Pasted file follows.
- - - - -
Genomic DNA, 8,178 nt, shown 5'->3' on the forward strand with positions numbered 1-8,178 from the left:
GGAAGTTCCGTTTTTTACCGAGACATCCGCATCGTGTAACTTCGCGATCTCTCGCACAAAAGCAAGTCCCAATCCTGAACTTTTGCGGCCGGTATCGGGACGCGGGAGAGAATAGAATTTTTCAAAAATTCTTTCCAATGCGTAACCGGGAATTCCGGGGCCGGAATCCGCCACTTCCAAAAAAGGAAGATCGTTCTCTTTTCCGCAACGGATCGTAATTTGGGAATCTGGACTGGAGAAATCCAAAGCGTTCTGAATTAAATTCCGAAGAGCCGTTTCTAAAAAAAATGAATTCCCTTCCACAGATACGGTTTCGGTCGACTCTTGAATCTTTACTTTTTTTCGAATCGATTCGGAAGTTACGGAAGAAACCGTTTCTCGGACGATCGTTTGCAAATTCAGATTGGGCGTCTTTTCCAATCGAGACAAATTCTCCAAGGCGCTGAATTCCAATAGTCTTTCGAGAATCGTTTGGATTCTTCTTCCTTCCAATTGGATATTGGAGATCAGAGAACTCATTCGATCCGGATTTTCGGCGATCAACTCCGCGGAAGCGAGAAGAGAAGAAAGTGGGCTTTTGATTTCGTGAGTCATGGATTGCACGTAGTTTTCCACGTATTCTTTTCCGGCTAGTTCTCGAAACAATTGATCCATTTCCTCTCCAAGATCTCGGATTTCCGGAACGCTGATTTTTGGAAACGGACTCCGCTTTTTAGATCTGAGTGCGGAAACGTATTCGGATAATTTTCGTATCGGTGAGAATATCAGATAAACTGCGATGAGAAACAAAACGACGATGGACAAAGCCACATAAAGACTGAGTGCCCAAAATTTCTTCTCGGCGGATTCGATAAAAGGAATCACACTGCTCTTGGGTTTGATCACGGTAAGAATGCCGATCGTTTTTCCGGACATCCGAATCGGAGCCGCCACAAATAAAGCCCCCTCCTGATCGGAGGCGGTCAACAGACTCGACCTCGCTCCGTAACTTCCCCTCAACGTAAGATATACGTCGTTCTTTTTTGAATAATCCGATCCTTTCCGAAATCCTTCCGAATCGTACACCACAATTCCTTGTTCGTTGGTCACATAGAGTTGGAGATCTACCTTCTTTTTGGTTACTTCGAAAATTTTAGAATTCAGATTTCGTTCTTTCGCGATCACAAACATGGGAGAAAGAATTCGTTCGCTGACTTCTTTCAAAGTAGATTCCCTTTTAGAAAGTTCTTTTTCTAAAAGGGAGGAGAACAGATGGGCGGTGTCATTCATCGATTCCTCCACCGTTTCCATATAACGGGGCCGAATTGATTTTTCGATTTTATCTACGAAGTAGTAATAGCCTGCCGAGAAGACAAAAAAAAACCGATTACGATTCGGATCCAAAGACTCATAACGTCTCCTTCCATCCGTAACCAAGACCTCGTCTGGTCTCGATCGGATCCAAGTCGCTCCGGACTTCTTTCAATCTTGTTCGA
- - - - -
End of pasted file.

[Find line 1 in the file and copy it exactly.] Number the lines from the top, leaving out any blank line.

Genomic DNA, 8,178 nt, shown 5'->3' on the forward strand with positions numbered 1-8,178 from the left: